And you don’t want to be.
What you do want is to land an interview for what sounds like a great job. The problem is so do several hundred other people.
You usually take the traditional cover letter and resume route. But this time you’ve decided to try something more progressive. More creative. An approach that will showcase your unique personality.
A video resume.
But where to begin?
Enhancing not replacing traditional resumes
During a recent webinar for Saint Leo’s online degree program students, Katrina Wahlstrom, career services advisor in the Center for Online Learning, discussed the advantages and limitations of video resumes and provided tips for creating one.
While most employers do not require a video resume, Katrina says they have been gradually growing in popularity over the past six or seven years.
In 2009, 24 percent of employers accepted video resumes. Today, 60% of employers are willing to accept video resumes and do video interviews as a way of screening candidates, she said.
“Video resumes are definitely gaining in acceptance because they are a great way to enhance your current resume and add value. They let employers see and hear why they should hire you before the interview occurs. You can highlight your skills and give a taste of what you can bring to the company.
“But they are by no means replacing traditional resumes.”
Proceed with caution
In addition, just because you’re not camera shy does not mean that a video resume is the right tool in every situation.
“You want to be sure its relevant to the job and the industry,” said Katrina. “Traditional companies might not understand or appreciate the more inventive approach of a video resume as much as a more creative organization.”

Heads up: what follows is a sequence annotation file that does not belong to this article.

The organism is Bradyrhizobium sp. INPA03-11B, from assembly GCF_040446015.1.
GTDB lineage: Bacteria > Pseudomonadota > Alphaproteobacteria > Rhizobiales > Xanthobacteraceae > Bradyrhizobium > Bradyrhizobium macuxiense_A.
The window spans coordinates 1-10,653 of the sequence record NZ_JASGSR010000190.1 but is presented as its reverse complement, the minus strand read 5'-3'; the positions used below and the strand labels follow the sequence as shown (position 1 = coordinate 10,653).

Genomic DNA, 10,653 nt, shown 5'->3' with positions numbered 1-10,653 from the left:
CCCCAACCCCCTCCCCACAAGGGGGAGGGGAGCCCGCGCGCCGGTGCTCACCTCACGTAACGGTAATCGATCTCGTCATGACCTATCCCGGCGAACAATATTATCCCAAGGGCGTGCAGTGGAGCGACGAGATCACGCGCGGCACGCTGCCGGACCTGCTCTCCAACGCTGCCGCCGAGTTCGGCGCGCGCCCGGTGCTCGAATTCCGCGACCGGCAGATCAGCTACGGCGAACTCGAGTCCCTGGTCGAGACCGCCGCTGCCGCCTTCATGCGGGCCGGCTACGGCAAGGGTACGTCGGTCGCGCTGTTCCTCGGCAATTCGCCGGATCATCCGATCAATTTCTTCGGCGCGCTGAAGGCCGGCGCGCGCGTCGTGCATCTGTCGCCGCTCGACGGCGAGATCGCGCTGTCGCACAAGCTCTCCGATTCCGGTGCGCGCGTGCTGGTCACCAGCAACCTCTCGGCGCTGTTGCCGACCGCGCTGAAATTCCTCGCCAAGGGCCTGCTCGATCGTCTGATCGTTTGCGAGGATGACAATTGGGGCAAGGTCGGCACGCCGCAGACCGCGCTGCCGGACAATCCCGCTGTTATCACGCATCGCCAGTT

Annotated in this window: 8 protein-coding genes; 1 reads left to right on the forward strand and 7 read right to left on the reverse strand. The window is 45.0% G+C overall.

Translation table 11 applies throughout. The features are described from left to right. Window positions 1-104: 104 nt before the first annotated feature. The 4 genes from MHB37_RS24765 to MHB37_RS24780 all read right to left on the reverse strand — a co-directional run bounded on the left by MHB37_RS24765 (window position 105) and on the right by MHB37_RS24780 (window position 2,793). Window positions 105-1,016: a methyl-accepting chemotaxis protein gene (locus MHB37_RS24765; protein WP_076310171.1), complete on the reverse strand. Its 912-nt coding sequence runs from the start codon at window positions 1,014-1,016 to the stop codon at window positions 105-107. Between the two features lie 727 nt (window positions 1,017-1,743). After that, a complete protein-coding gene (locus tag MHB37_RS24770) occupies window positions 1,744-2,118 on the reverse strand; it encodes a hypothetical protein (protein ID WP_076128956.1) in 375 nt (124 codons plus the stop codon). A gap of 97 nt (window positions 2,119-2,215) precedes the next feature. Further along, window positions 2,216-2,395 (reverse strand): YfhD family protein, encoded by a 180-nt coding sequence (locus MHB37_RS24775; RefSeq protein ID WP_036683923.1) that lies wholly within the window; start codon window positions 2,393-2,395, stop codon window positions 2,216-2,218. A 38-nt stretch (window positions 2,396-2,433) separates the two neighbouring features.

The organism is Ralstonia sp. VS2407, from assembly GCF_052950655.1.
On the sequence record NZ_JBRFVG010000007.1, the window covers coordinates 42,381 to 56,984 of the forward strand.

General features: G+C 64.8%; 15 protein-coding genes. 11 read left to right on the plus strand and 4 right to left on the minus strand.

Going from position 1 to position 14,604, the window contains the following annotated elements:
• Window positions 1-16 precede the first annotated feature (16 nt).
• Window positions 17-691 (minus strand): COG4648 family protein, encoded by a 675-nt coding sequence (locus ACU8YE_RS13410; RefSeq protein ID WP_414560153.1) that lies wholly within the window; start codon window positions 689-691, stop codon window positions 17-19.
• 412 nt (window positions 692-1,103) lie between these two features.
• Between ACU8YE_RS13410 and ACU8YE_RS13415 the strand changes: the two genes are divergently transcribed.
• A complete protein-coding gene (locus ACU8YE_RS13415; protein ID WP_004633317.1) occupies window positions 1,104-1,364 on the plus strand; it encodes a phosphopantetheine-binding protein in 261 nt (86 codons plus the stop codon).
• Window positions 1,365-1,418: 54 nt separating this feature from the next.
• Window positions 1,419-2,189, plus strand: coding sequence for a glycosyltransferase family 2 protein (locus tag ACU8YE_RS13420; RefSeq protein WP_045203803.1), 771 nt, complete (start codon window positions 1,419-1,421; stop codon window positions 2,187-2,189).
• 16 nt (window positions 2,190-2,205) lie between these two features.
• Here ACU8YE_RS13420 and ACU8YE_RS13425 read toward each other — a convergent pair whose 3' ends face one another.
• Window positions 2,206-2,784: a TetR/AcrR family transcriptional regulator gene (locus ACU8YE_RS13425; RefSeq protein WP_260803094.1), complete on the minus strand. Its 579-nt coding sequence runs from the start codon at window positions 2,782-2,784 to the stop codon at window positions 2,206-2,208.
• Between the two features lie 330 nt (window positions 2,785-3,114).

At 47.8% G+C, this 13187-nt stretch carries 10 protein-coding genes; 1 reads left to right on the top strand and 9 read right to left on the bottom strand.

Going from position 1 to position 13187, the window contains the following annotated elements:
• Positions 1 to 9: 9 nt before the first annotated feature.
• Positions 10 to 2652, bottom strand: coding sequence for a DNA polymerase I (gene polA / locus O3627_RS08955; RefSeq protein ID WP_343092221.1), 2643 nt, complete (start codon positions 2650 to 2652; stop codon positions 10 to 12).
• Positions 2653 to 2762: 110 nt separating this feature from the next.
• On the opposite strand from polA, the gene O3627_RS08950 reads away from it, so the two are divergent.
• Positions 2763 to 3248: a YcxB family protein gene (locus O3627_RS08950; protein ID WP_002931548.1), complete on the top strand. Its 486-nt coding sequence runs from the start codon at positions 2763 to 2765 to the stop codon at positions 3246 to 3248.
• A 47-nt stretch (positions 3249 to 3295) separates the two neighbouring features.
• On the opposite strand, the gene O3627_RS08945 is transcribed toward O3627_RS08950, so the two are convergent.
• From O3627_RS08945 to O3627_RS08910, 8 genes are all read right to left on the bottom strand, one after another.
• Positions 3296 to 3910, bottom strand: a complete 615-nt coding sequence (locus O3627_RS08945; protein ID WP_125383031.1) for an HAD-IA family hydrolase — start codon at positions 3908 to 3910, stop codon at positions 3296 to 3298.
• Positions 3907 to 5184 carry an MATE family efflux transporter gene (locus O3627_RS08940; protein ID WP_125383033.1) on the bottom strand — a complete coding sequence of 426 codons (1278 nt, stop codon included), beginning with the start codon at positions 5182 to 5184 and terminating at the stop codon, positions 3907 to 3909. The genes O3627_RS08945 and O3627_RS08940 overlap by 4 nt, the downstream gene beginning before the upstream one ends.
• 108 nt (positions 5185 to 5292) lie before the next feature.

For example, if you’re looking to land a job in marketing where your creativity is key to helping a product or service stand out, a video resume could be beneficial.
Another situation in which a video resume could be beneficial could be if you’re in the military or living overseas. A video resume could be an effective first step, followed by a video interview.
If you decide that your job search could benefit from a video resume, here are some things to keep in mind when developing one.
Tips for creating a video resume
- Don’t recite your resume. Rather, give an overview of your skills and experience, citing a specific example or two. Employers can read traditional resume.
- Have good eye contact. But don’t stare. (That’s just weird.) Strive for a natural balance between the two.
- Use a script. You could ad lib if you wanted to. But for most of us, that’s not a good idea. It just opens you up to rambling off topic. Speak slowly and clearly.
- Practice in front of a mirror. This will help you to get a sense of your demeanor and posture. Smile.
- Dress professionally.
- Clean up your visual area. Be aware of your background. (Remove water bottles and any other clutter including yesterday’s laundry.) Make sure there isn’t any distracting background noise either.
- Keep it short and sweet. Remember, most of us have the attention spans of ants, so 30 seconds to one minute is perfect Any longer is just too much for screening purposes.
- Be creative but also professional. Know your audience. If it’s a company that’s known for being edgy and out-of-the-box, go for it. Otherwise be more conservative.
- Personally view your video. If you’re going to be embarrassed to show your friends and family, you probably don’t want anyone else to see it either.
- End with punch. Conclude by making your excitement for the job clear. Include an invitation to call you, to meet in person, the best way to contact you, and a sincere thank you.
Creating a video resume won’t earn you an Oscar or the opportunity to step in wet cement on Hollywood Boulevard. But then that’s wasn’t your goal in the first place.
Under the right circumstances, however, it could bring you one step closer to a ‘personal appearance’.
A job interview.
To access an archived version of the COL Career Services webinar on video resumes, click here, and select webinar number 2.
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Image Credit: Images by John 'K'